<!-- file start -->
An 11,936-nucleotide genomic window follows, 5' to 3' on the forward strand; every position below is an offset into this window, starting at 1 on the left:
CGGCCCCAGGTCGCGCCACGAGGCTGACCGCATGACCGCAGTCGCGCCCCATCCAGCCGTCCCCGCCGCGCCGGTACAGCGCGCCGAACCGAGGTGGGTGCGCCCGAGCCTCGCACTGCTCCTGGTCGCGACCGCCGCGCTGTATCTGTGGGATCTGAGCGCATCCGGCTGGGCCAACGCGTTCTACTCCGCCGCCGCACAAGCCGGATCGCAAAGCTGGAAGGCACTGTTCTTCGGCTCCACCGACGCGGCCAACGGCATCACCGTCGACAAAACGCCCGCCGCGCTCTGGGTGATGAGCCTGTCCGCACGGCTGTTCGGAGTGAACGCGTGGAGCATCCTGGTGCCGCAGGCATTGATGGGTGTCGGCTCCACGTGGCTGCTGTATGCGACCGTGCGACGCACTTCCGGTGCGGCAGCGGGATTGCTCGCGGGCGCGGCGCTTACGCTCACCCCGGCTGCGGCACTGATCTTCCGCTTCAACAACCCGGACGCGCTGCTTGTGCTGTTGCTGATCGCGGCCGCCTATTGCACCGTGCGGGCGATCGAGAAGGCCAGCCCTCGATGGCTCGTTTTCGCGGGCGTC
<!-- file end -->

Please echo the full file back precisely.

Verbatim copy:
An 11,936-nucleotide genomic window follows, 5' to 3' on the forward strand; every position below is an offset into this window, starting at 1 on the left:
CGGCCCCAGGTCGCGCCACGAGGCTGACCGCATGACCGCAGTCGCGCCCCATCCAGCCGTCCCCGCCGCGCCGGTACAGCGCGCCGAACCGAGGTGGGTGCGCCCGAGCCTCGCACTGCTCCTGGTCGCGACCGCCGCGCTGTATCTGTGGGATCTGAGCGCATCCGGCTGGGCCAACGCGTTCTACTCCGCCGCCGCACAAGCCGGATCGCAAAGCTGGAAGGCACTGTTCTTCGGCTCCACCGACGCGGCCAACGGCATCACCGTCGACAAAACGCCCGCCGCGCTCTGGGTGATGAGCCTGTCCGCACGGCTGTTCGGAGTGAACGCGTGGAGCATCCTGGTGCCGCAGGCATTGATGGGTGTCGGCTCCACGTGGCTGCTGTATGCGACCGTGCGACGCACTTCCGGTGCGGCAGCGGGATTGCTCGCGGGCGCGGCGCTTACGCTCACCCCGGCTGCGGCACTGATCTTCCGCTTCAACAACCCGGACGCGCTGCTTGTGCTGTTGCTGATCGCGGCCGCCTATTGCACCGTGCGGGCGATCGAGAAGGCCAGCCCTCGATGGCTCGTTTTCGCGGGCGTC